When I was in my late teens I went on a bit of a Dean Koontz marathon. It was the early 90′s so even the stuff written in the 70′s hadn’t dated too badly at the point (no ubiquitous mobile phones for example). I ran through most of his back catalogue in a long summer and enjoyed pretty much all of what he wrote. It is true to say that when you read his works back to back, the lead characters become a little but samey- basically they are idealised versions of Koontz himself, generous caring chaps, a lot of them with special forces backgrounds that they don’t like to mention because they’re working as a mechanic or something or other now days.
It’s been a few years now since I read anything of his, although I keep on meaning to go back and read the Watcher as it’s one of the books I remember enjoying the most when I was younger. But since the weathers been terrible this week, I’ve not really wanted to haul Wolf Hall into work every day as its over 600 pages and a bit too much like hard work in that respect, so I have another book on the go at work.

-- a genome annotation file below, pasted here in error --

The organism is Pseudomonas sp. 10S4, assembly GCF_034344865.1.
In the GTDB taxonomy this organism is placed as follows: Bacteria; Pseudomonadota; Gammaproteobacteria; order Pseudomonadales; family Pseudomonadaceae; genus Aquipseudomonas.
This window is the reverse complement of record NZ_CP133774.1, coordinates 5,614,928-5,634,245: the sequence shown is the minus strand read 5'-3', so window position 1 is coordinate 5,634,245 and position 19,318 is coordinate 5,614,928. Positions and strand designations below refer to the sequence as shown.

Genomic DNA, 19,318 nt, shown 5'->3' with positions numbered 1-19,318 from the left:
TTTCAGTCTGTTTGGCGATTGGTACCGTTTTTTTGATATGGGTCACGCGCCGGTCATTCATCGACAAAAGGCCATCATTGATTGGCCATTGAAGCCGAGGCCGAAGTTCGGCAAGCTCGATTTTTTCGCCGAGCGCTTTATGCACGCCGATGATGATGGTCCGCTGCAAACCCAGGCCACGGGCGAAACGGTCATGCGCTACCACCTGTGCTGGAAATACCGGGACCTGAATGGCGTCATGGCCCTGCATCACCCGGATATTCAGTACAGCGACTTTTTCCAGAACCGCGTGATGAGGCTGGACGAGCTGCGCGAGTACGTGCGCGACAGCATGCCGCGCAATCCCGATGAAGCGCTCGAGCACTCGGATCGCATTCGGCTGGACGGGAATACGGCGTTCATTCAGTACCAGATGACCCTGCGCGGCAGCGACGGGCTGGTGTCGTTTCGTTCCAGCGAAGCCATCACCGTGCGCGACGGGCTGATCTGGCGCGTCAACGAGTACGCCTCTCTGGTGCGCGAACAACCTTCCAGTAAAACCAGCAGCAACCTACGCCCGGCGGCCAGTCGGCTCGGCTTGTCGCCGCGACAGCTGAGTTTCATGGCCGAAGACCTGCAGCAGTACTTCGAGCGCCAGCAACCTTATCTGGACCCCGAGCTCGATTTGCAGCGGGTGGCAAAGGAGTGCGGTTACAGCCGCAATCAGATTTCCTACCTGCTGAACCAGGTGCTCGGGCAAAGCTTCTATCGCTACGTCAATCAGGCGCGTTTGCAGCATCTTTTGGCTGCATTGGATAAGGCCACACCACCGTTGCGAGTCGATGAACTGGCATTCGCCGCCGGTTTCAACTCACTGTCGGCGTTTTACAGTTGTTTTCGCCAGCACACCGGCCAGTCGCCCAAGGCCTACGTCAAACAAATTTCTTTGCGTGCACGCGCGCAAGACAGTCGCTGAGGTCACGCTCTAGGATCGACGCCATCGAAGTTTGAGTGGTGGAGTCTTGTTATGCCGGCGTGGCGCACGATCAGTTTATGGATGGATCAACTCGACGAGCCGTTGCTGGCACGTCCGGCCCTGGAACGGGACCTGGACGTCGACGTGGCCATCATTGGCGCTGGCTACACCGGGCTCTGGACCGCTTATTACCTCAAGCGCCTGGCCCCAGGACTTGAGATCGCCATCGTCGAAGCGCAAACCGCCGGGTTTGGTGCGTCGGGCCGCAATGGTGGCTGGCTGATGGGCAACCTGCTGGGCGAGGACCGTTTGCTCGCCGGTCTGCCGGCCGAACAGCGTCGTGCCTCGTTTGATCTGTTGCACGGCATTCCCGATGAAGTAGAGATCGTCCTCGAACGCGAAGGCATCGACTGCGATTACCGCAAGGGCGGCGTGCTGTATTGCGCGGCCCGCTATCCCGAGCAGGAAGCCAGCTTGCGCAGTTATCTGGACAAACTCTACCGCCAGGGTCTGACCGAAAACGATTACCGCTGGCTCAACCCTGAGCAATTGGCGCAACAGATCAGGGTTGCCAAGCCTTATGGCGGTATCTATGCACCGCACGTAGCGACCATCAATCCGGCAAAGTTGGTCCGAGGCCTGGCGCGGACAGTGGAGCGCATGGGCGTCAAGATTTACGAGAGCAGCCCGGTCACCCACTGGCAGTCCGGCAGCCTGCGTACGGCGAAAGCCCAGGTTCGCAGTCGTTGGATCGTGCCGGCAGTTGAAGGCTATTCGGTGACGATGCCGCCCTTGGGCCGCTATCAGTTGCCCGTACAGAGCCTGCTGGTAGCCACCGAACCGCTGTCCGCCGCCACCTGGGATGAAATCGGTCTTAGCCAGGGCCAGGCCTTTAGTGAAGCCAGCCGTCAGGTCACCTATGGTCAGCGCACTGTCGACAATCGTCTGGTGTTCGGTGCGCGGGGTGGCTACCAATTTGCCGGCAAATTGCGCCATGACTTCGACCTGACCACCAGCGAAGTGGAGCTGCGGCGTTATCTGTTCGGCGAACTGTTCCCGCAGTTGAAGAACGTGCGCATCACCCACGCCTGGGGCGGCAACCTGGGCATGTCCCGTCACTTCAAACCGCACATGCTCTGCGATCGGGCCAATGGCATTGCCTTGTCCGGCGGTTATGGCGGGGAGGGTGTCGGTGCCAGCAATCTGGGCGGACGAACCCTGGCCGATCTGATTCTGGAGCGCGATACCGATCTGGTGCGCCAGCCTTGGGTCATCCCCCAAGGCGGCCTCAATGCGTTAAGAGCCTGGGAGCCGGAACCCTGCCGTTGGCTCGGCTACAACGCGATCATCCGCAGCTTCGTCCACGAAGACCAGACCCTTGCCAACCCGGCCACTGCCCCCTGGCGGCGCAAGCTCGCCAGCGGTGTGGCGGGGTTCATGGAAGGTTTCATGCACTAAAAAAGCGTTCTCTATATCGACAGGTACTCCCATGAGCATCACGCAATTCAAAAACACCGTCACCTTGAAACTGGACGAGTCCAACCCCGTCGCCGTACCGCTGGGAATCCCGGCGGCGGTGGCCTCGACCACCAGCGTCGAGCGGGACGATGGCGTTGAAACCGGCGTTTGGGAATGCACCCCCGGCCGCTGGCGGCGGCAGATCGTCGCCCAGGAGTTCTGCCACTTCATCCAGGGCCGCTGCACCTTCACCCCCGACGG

The House of Thunder lies a little about its age, it purports to have been written in 1994 but that’s the first time it was published under Dean Koontz’s name as the author rather than a pseudonym. It’s really older, dating back to the early 1980′s. But that doesn’t really matter, that’s part of the joy of books, stuff that was written a few years ago is still relevant, it doesn’t become outdated or outmoded by the latest remake or sequel like TV or film does.
I can see why The House of Thunder wasn’t originally released under the name Dean Koontz. Although the writing style is definitely his, the nature of the book isn’t particularly (although he has visited the central themes of it again in the 90′s with False Memory).
I’m not going to give the central plot point away as that will render the book a bit pointless but you shouldn’t be more than half way through before you get the gist of the twist. It’s fairly well telegraphed. Some of the prose is a little poor, and the way Susan falls for her doctor isn’t handled in the most convincing manner- it is very facile and more than a little twee.
It’s not a long book, weighing in at 350 pages, so it doesn’t outstay it’s welcome. When I’ve finished A Christmas Carol for our bookclub, I think I’ll try one of his newer books. Or maybe I’ll dig out my ancient copy of Watchers…